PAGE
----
There’s definitely a ‘will’ to get South Bend’s ethanol plant back up and running, but it remains to be seen if there’s a ‘way.’
Today it was learned that there are parties that are interested in bringing the bankrupt plant back to life, and that they come from near and far.
“We would buy the plant, we're going to improve it, we'll double the number of jobs we'll add new products and processes,” said Robert Salazar of Natural Chem Eco-Fuels, LLC based in Houston, Texas. “It would be a tragedy to see a plant of that caliber scrapped out, your community would lose jobs, it would lose millions and billions of dollars of impact.”
Salazar’s company has already purchased a bankrupt ethanol plant in Heyburn, Idaho. Today Salazar came all the way from Texas to South Bend to attend the latest bankruptcy court hearing on the New Energy plant.
Rudy Yakym, Jr. of Cyberlink Technologies of South Bend also attended the hearing because he had an “acute” interest in purchasing the plant. “To build that plant today is $300 million investment and so if we can get it down here in the single digits, single million dollar digits, it’s a bargain.”
The ethanol plant was offered at auction last month and the high bid was $2.5 million.
The high bidder was a joint venture between two professional liquidation firms that have no interest in operating the plant.
Over the objections of Salazar, the court today approved the sale to the liquidators. “Even though the judge today did rule against our motion for reconsideration our legal team remains highly confident that we will prevail on appeal,” said Salazar. “In our view the auction was tainted by bidder collusion.”
Salazar said he would file an appeal in U.S. District Court in an attempt to void the auction results.
Meantime, Yakym indicated that he has no problem trying to obtain the plant through the liquidation process. “That just means it’s going to be sold to somebody, and the question is, who is going to buy it? Is it the, is the liquidator going to sell to an organization or an operation that, or individuals that are going to operate it, or sell it to somebody who is going to scrap it out?”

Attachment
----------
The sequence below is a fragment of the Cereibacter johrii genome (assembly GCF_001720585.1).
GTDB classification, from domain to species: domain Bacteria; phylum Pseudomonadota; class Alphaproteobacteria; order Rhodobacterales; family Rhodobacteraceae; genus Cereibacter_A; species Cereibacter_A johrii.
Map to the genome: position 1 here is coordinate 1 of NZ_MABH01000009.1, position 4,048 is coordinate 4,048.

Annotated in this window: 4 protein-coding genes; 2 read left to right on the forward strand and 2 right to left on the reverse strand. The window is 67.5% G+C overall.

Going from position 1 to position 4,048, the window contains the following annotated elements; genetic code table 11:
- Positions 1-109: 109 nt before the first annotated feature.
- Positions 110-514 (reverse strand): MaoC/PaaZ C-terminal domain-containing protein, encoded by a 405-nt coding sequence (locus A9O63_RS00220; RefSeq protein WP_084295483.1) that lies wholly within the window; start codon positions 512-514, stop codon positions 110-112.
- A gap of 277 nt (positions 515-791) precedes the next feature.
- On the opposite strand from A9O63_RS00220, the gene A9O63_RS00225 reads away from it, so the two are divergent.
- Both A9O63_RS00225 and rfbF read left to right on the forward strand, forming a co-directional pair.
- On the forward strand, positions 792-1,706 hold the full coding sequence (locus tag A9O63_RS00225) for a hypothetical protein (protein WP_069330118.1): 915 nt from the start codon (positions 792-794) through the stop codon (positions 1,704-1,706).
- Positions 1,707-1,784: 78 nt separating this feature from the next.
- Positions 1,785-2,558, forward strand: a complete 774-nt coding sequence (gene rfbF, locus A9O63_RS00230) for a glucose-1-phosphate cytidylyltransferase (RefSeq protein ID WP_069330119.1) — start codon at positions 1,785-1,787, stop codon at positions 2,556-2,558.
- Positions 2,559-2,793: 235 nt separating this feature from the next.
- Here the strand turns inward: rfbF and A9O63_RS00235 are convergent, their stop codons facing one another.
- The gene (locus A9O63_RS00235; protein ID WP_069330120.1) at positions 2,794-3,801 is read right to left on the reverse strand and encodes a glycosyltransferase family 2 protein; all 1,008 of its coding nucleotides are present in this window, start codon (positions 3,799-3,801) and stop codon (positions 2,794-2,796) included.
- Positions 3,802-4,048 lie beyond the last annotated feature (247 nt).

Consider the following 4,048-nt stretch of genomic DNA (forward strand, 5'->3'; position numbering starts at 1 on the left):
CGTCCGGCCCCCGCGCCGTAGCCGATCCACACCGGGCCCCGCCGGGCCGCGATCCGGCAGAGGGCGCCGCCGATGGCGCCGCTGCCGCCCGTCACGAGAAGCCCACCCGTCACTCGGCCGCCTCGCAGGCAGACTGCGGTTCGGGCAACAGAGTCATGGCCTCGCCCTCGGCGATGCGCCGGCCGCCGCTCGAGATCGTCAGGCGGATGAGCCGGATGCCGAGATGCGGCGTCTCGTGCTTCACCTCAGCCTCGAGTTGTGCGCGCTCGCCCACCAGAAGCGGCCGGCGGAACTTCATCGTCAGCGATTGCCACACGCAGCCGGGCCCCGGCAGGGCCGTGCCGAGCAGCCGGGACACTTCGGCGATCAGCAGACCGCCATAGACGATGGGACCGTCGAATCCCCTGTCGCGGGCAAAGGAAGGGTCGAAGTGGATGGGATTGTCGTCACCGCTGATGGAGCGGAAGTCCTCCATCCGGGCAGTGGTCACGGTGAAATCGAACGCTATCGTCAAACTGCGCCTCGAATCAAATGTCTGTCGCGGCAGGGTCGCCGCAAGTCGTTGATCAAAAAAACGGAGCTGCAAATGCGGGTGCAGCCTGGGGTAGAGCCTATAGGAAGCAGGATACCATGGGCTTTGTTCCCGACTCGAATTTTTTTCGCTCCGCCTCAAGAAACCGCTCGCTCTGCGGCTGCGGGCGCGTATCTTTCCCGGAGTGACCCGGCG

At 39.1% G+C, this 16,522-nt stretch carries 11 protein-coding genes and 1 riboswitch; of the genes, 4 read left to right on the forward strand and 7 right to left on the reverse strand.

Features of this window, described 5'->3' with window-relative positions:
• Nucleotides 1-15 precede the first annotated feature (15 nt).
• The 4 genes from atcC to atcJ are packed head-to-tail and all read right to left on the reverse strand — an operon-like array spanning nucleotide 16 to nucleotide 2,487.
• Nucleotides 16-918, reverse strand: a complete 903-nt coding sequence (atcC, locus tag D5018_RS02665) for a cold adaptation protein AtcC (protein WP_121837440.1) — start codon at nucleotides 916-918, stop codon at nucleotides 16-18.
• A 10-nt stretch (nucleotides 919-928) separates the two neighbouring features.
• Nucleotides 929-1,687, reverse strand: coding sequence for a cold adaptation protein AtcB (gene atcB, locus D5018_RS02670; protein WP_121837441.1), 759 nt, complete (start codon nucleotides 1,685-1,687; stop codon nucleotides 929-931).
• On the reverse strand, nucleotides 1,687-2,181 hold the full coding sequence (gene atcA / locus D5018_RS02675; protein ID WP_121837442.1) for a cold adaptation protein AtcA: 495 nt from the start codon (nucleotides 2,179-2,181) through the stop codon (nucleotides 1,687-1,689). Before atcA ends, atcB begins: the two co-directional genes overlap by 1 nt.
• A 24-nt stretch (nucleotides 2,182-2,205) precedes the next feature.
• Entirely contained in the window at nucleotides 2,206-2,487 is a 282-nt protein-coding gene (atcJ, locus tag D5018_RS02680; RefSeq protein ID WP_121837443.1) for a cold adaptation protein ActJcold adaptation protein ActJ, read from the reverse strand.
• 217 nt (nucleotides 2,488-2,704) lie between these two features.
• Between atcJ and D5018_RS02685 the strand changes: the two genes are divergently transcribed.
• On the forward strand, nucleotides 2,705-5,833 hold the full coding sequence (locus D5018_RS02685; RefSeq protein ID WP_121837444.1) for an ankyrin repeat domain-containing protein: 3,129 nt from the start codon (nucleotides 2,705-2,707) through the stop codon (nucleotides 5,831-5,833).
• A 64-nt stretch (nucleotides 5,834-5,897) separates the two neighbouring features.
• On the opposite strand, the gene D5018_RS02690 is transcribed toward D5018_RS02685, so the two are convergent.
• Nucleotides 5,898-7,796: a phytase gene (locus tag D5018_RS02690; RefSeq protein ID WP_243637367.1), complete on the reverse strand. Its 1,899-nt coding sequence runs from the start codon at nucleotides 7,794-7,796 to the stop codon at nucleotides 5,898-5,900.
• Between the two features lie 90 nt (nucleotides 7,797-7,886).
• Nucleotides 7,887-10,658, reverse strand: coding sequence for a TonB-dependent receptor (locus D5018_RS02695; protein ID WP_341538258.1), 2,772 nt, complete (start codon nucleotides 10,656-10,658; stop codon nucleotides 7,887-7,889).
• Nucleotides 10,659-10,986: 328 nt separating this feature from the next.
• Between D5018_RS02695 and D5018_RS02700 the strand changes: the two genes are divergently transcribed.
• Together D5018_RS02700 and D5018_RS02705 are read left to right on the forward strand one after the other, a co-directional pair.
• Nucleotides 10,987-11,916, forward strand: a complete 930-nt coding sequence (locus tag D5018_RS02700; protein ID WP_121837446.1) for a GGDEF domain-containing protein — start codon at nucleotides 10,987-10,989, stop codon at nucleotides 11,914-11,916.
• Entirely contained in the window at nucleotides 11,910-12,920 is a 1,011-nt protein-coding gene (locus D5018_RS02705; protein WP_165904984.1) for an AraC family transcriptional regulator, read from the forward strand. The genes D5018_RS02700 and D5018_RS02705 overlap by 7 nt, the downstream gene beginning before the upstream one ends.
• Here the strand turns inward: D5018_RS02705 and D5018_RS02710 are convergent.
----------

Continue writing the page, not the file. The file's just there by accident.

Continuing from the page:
Both potential plant operators cited the same reason for failing to participate in the January auction. “We did not have adequate time to prepare for a bid in the auction,” said Yakym. “My first inquiry of the New Energy plant came the very day that they filed Chapter 11, and so preparing the appropriate due diligence and lining up the cash to be a coherent and intelligent bidder in the process, there just wasn’t enough time for us to do that.”
At least one member of the whittled and weary workforce that remains at the idled ethanol plan attended today’s court hearing. “Actually we were hoping to have a, hear that we had an ethanol producing company would purchase us and would move back in a forward direction,” said Michael Groenke. While such statements were made outside the courtroom today, the discussion inside was confined to the transfer of ownership to the liquidators.
“Hopefully, at the end of the day there will be a Natural Chem sign in front of this facility, and you’ll see a lot of construction, new improvements and it will become a shining example of, in America of what you can do with corn to produce renewable fuels,” said Salazar.
Salazar said it would be hard to make a profit under the current business model at the New Energy plant. His plan calls for boosting profits by adding products. “They emit tons and tons of carbon dioxide, we can turn that into diesel fuel. They have an animal feed by product that we can recover, natural chemicals, that’s where our name comes from.”